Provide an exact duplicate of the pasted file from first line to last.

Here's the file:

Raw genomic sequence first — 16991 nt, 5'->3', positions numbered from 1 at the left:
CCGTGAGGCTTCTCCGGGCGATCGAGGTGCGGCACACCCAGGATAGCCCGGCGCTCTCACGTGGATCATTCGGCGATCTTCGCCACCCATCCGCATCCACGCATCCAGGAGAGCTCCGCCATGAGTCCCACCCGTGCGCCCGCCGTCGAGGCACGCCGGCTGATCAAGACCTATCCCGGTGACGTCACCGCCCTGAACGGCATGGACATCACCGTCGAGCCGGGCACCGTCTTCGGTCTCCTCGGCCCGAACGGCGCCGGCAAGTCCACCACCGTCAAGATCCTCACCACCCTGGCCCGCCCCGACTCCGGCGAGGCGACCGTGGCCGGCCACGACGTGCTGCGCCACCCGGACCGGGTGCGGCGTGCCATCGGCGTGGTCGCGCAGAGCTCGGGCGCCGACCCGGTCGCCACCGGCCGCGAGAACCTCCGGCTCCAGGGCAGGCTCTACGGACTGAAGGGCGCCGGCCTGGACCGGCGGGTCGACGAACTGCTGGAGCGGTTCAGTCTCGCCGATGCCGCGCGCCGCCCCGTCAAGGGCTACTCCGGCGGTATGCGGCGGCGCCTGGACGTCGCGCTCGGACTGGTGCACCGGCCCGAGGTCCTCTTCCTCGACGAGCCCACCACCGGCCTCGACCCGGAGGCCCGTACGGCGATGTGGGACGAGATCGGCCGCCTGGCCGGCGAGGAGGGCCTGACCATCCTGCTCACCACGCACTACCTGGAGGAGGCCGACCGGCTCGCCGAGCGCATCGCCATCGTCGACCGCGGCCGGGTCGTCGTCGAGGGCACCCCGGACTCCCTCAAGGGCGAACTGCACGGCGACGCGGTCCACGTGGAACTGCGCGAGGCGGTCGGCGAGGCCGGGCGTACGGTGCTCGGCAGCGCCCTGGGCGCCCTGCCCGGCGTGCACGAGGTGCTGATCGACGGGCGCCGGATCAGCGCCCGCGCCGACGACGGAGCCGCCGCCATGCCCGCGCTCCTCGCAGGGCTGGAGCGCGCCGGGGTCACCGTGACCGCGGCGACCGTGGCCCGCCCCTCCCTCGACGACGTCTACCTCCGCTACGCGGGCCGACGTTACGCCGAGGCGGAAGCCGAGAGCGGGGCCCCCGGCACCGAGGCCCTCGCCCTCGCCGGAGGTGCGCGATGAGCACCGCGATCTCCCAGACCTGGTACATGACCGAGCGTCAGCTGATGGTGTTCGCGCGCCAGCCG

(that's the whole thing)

Raw genomic sequence first — 16991 nt, 5'->3', positions numbered from 1 at the left:
CCGTGAGGCTTCTCCGGGCGATCGAGGTGCGGCACACCCAGGATAGCCCGGCGCTCTCACGTGGATCATTCGGCGATCTTCGCCACCCATCCGCATCCACGCATCCAGGAGAGCTCCGCCATGAGTCCCACCCGTGCGCCCGCCGTCGAGGCACGCCGGCTGATCAAGACCTATCCCGGTGACGTCACCGCCCTGAACGGCATGGACATCACCGTCGAGCCGGGCACCGTCTTCGGTCTCCTCGGCCCGAACGGCGCCGGCAAGTCCACCACCGTCAAGATCCTCACCACCCTGGCCCGCCCCGACTCCGGCGAGGCGACCGTGGCCGGCCACGACGTGCTGCGCCACCCGGACCGGGTGCGGCGTGCCATCGGCGTGGTCGCGCAGAGCTCGGGCGCCGACCCGGTCGCCACCGGCCGCGAGAACCTCCGGCTCCAGGGCAGGCTCTACGGACTGAAGGGCGCCGGCCTGGACCGGCGGGTCGACGAACTGCTGGAGCGGTTCAGTCTCGCCGATGCCGCGCGCCGCCCCGTCAAGGGCTACTCCGGCGGTATGCGGCGGCGCCTGGACGTCGCGCTCGGACTGGTGCACCGGCCCGAGGTCCTCTTCCTCGACGAGCCCACCACCGGCCTCGACCCGGAGGCCCGTACGGCGATGTGGGACGAGATCGGCCGCCTGGCCGGCGAGGAGGGCCTGACCATCCTGCTCACCACGCACTACCTGGAGGAGGCCGACCGGCTCGCCGAGCGCATCGCCATCGTCGACCGCGGCCGGGTCGTCGTCGAGGGCACCCCGGACTCCCTCAAGGGCGAACTGCACGGCGACGCGGTCCACGTGGAACTGCGCGAGGCGGTCGGCGAGGCCGGGCGTACGGTGCTCGGCAGCGCCCTGGGCGCCCTGCCCGGCGTGCACGAGGTGCTGATCGACGGGCGCCGGATCAGCGCCCGCGCCGACGACGGAGCCGCCGCCATGCCCGCGCTCCTCGCAGGGCTGGAGCGCGCCGGGGTCACCGTGACCGCGGCGACCGTGGCCCGCCCCTCCCTCGACGACGTCTACCTCCGCTACGCGGGCCGACGTTACGCCGAGGCGGAAGCCGAGAGCGGGGCCCCCGGCACCGAGGCCCTCGCCCTCGCCGGAGGTGCGCGATGAGCACCGCGATCTCCCAGACCTGGTACATGACCGAGCGTCAGCTGATGGTGTTCGCGCGCCAGCCG